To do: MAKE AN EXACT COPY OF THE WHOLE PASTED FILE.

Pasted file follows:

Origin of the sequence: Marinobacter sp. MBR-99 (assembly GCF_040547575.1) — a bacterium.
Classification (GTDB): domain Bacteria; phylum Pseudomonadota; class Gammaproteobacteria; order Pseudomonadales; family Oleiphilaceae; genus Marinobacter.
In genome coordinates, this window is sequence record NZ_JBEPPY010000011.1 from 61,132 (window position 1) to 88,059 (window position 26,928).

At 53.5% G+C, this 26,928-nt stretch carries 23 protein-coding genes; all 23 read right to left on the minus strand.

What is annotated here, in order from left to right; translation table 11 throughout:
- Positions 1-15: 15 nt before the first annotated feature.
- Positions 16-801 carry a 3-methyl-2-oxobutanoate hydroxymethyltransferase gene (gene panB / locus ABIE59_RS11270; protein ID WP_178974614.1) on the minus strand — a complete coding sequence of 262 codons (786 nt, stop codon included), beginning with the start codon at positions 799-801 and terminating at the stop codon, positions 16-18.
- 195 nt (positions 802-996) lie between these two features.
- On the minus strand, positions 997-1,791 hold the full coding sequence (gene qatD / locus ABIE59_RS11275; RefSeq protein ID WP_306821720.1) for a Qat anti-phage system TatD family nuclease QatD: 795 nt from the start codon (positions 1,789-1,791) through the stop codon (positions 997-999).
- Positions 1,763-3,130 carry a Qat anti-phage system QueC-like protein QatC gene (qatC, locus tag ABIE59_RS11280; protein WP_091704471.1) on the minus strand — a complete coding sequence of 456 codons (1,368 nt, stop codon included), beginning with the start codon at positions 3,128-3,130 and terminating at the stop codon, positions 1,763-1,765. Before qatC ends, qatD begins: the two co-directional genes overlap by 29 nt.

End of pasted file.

Origin of the sequence: Marinobacter sp. MBR-99 (assembly GCF_040547575.1) — a bacterium.
Classification (GTDB): domain Bacteria; phylum Pseudomonadota; class Gammaproteobacteria; order Pseudomonadales; family Oleiphilaceae; genus Marinobacter.
In genome coordinates, this window is sequence record NZ_JBEPPY010000011.1 from 61,132 (window position 1) to 88,059 (window position 26,928).

At 53.5% G+C, this 26,928-nt stretch carries 23 protein-coding genes; all 23 read right to left on the minus strand.

What is annotated here, in order from left to right; translation table 11 throughout:
- Positions 1-15: 15 nt before the first annotated feature.
- Positions 16-801 carry a 3-methyl-2-oxobutanoate hydroxymethyltransferase gene (gene panB / locus ABIE59_RS11270; protein ID WP_178974614.1) on the minus strand — a complete coding sequence of 262 codons (786 nt, stop codon included), beginning with the start codon at positions 799-801 and terminating at the stop codon, positions 16-18.
- 195 nt (positions 802-996) lie between these two features.
- On the minus strand, positions 997-1,791 hold the full coding sequence (gene qatD / locus ABIE59_RS11275; RefSeq protein ID WP_306821720.1) for a Qat anti-phage system TatD family nuclease QatD: 795 nt from the start codon (positions 1,789-1,791) through the stop codon (positions 997-999).
- Positions 1,763-3,130 carry a Qat anti-phage system QueC-like protein QatC gene (qatC, locus tag ABIE59_RS11280; protein WP_091704471.1) on the minus strand — a complete coding sequence of 456 codons (1,368 nt, stop codon included), beginning with the start codon at positions 3,128-3,130 and terminating at the stop codon, positions 1,763-1,765. Before qatC ends, qatD begins: the two co-directional genes overlap by 29 nt.